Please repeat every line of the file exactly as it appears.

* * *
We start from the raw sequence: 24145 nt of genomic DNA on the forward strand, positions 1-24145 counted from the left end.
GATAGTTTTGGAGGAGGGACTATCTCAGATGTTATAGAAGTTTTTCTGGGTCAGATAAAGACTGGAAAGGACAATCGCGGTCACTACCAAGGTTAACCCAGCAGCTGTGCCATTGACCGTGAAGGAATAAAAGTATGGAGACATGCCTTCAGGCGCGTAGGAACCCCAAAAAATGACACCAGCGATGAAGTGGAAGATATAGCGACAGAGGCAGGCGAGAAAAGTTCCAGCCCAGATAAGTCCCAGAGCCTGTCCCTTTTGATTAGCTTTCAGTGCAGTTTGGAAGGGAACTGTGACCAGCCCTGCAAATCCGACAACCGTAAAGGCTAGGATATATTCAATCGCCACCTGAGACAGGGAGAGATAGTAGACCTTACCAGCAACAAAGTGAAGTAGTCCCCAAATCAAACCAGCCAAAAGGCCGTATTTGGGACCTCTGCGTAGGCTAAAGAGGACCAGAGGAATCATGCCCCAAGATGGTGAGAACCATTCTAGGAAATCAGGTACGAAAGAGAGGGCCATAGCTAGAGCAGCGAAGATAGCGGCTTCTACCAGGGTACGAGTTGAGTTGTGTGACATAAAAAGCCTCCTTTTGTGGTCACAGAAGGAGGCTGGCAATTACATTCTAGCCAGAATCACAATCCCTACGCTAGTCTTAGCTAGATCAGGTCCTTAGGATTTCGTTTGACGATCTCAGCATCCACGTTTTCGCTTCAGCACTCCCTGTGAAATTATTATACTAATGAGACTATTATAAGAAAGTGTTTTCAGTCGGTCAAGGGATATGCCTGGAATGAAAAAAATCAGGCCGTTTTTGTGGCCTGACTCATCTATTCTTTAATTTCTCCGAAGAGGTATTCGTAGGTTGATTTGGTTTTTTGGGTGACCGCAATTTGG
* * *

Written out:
We start from the raw sequence: 24145 nt of genomic DNA on the forward strand, positions 1-24145 counted from the left end.
GATAGTTTTGGAGGAGGGACTATCTCAGATGTTATAGAAGTTTTTCTGGGTCAGATAAAGACTGGAAAGGACAATCGCGGTCACTACCAAGGTTAACCCAGCAGCTGTGCCATTGACCGTGAAGGAATAAAAGTATGGAGACATGCCTTCAGGCGCGTAGGAACCCCAAAAAATGACACCAGCGATGAAGTGGAAGATATAGCGACAGAGGCAGGCGAGAAAAGTTCCAGCCCAGATAAGTCCCAGAGCCTGTCCCTTTTGATTAGCTTTCAGTGCAGTTTGGAAGGGAACTGTGACCAGCCCTGCAAATCCGACAACCGTAAAGGCTAGGATATATTCAATCGCCACCTGAGACAGGGAGAGATAGTAGACCTTACCAGCAACAAAGTGAAGTAGTCCCCAAATCAAACCAGCCAAAAGGCCGTATTTGGGACCTCTGCGTAGGCTAAAGAGGACCAGAGGAATCATGCCCCAAGATGGTGAGAACCATTCTAGGAAATCAGGTACGAAAGAGAGGGCCATAGCTAGAGCAGCGAAGATAGCGGCTTCTACCAGGGTACGAGTTGAGTTGTGTGACATAAAAAGCCTCCTTTTGTGGTCACAGAAGGAGGCTGGCAATTACATTCTAGCCAGAATCACAATCCCTACGCTAGTCTTAGCTAGATCAGGTCCTTAGGATTTCGTTTGACGATCTCAGCATCCACGTTTTCGCTTCAGCACTCCCTGTGAAATTATTATACTAATGAGACTATTATAAGAAAGTGTTTTCAGTCGGTCAAGGGATATGCCTGGAATGAAAAAAATCAGGCCGTTTTTGTGGCCTGACTCATCTATTCTTTAATTTCTCCGAAGAGGTATTCGTAGGTTGATTTGGTTTTTTGGGTGACCGCAATTTGG